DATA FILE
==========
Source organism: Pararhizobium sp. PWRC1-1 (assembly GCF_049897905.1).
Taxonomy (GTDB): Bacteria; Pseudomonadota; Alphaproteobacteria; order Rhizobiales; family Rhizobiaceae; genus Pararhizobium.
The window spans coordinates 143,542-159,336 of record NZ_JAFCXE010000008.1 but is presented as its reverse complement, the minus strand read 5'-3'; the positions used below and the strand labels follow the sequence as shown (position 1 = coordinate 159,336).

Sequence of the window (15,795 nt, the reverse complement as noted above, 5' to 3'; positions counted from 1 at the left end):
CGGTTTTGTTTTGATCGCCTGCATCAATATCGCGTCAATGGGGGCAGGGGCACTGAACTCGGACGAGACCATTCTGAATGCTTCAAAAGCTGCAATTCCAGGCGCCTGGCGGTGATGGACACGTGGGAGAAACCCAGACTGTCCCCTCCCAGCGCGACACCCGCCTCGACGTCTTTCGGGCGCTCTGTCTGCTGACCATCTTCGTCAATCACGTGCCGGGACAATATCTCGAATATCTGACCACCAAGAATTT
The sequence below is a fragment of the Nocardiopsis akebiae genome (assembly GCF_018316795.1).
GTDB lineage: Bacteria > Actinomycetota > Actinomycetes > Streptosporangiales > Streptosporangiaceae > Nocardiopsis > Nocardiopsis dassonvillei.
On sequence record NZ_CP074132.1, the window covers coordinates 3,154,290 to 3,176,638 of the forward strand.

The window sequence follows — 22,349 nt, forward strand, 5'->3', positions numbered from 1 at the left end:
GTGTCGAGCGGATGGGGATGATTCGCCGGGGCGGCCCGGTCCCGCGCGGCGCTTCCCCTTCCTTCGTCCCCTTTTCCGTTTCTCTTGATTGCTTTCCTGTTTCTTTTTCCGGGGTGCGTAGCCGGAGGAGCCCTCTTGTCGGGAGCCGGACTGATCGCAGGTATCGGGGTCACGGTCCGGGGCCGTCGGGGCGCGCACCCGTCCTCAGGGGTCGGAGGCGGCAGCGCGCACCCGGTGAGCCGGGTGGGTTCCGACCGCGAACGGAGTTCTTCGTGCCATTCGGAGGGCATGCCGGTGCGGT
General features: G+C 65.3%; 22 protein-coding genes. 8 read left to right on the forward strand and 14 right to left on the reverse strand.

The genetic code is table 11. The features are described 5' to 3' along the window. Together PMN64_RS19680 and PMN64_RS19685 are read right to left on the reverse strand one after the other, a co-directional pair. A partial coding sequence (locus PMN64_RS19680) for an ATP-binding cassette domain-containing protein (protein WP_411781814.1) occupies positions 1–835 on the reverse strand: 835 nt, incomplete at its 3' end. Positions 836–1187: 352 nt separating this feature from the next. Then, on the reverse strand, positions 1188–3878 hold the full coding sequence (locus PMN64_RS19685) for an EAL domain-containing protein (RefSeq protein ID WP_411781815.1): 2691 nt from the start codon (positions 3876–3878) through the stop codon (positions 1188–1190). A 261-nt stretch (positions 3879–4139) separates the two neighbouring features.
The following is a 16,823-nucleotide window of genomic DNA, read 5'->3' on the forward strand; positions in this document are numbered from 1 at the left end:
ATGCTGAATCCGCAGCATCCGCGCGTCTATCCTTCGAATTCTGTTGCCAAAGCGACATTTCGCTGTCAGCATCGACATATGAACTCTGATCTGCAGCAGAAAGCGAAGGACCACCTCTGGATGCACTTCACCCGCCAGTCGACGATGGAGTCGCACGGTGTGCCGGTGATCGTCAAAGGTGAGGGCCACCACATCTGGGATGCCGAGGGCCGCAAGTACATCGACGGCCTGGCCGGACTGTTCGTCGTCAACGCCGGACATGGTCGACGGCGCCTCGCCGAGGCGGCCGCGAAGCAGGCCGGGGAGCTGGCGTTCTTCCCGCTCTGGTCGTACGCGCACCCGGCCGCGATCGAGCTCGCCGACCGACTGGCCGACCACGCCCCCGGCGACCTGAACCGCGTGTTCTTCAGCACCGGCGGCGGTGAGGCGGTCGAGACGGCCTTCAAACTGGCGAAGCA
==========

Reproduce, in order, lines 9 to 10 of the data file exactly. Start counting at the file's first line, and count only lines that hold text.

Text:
The window sequence follows — 22,349 nt, forward strand, 5'->3', positions numbered from 1 at the left end:
GTGTCGAGCGGATGGGGATGATTCGCCGGGGCGGCCCGGTCCCGCGCGGCGCTTCCCCTTCCTTCGTCCCCTTTTCCGTTTCTCTTGATTGCTTTCCTGTTTCTTTTTCCGGGGTGCGTAGCCGGAGGAGCCCTCTTGTCGGGAGCCGGACTGATCGCAGGTATCGGGGTCACGGTCCGGGGCCGTCGGGGCGCGCACCCGTCCTCAGGGGTCGGAGGCGGCAGCGCGCACCCGGTGAGCCGGGTGGGTTCCGACCGCGAACGGAGTTCTTCGTGCCATTCGGAGGGCATGCCGGTGCGGT